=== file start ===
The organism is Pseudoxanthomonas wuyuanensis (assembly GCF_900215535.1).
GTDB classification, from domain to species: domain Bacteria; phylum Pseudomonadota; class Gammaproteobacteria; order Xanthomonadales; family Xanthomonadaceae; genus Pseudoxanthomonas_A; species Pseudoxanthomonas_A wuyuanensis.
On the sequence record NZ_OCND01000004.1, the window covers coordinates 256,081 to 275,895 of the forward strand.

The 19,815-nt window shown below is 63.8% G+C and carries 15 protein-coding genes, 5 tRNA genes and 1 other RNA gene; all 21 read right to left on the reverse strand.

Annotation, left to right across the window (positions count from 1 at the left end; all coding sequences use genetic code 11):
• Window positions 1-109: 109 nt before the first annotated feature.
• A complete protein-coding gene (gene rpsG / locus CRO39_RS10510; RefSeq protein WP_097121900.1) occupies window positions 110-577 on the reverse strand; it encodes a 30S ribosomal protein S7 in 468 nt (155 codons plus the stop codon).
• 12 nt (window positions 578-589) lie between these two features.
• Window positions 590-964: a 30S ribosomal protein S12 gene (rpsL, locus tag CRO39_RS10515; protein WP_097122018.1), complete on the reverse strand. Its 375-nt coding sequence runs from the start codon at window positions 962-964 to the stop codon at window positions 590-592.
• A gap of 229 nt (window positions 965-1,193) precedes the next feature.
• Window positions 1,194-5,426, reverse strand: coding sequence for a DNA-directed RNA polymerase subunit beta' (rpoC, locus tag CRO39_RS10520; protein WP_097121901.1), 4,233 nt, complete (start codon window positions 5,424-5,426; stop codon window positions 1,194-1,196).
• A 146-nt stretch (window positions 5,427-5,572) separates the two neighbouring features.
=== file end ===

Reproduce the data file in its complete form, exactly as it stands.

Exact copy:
The organism is Pseudoxanthomonas wuyuanensis (assembly GCF_900215535.1).
GTDB classification, from domain to species: domain Bacteria; phylum Pseudomonadota; class Gammaproteobacteria; order Xanthomonadales; family Xanthomonadaceae; genus Pseudoxanthomonas_A; species Pseudoxanthomonas_A wuyuanensis.
On the sequence record NZ_OCND01000004.1, the window covers coordinates 256,081 to 275,895 of the forward strand.

The 19,815-nt window shown below is 63.8% G+C and carries 15 protein-coding genes, 5 tRNA genes and 1 other RNA gene; all 21 read right to left on the reverse strand.

Annotation, left to right across the window (positions count from 1 at the left end; all coding sequences use genetic code 11):
• Window positions 1-109: 109 nt before the first annotated feature.
• A complete protein-coding gene (gene rpsG / locus CRO39_RS10510; RefSeq protein WP_097121900.1) occupies window positions 110-577 on the reverse strand; it encodes a 30S ribosomal protein S7 in 468 nt (155 codons plus the stop codon).
• 12 nt (window positions 578-589) lie between these two features.
• Window positions 590-964: a 30S ribosomal protein S12 gene (rpsL, locus tag CRO39_RS10515; protein WP_097122018.1), complete on the reverse strand. Its 375-nt coding sequence runs from the start codon at window positions 962-964 to the stop codon at window positions 590-592.
• A gap of 229 nt (window positions 965-1,193) precedes the next feature.
• Window positions 1,194-5,426, reverse strand: coding sequence for a DNA-directed RNA polymerase subunit beta' (rpoC, locus tag CRO39_RS10520; protein WP_097121901.1), 4,233 nt, complete (start codon window positions 5,424-5,426; stop codon window positions 1,194-1,196).
• A 146-nt stretch (window positions 5,427-5,572) separates the two neighbouring features.